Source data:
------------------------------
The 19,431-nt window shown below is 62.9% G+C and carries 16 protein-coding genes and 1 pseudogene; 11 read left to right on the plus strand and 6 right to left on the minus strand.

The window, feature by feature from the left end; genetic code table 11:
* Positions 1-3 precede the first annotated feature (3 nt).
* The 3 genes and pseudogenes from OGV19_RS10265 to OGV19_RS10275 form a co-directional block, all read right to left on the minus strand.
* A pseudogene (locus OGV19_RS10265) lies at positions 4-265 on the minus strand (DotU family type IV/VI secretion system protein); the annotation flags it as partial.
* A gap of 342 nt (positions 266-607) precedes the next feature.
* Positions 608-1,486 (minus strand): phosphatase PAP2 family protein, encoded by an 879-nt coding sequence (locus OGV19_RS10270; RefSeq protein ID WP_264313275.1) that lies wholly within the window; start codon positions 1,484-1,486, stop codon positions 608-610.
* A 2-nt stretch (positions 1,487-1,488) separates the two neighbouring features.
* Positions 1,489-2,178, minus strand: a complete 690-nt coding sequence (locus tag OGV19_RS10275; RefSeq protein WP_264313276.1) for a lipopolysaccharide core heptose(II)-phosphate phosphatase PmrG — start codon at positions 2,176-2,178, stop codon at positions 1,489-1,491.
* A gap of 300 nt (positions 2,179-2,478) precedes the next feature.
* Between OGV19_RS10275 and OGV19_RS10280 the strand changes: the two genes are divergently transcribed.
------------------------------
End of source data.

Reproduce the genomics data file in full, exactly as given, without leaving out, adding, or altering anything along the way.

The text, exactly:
The 19,431-nt window shown below is 62.9% G+C and carries 16 protein-coding genes and 1 pseudogene; 11 read left to right on the plus strand and 6 right to left on the minus strand.

The window, feature by feature from the left end; genetic code table 11:
* Positions 1-3 precede the first annotated feature (3 nt).
* The 3 genes and pseudogenes from OGV19_RS10265 to OGV19_RS10275 form a co-directional block, all read right to left on the minus strand.
* A pseudogene (locus OGV19_RS10265) lies at positions 4-265 on the minus strand (DotU family type IV/VI secretion system protein); the annotation flags it as partial.
* A gap of 342 nt (positions 266-607) precedes the next feature.
* Positions 608-1,486 (minus strand): phosphatase PAP2 family protein, encoded by an 879-nt coding sequence (locus OGV19_RS10270; RefSeq protein ID WP_264313275.1) that lies wholly within the window; start codon positions 1,484-1,486, stop codon positions 608-610.
* A 2-nt stretch (positions 1,487-1,488) separates the two neighbouring features.
* Positions 1,489-2,178, minus strand: a complete 690-nt coding sequence (locus tag OGV19_RS10275; RefSeq protein WP_264313276.1) for a lipopolysaccharide core heptose(II)-phosphate phosphatase PmrG — start codon at positions 2,176-2,178, stop codon at positions 1,489-1,491.
* A gap of 300 nt (positions 2,179-2,478) precedes the next feature.
* Between OGV19_RS10275 and OGV19_RS10280 the strand changes: the two genes are divergently transcribed.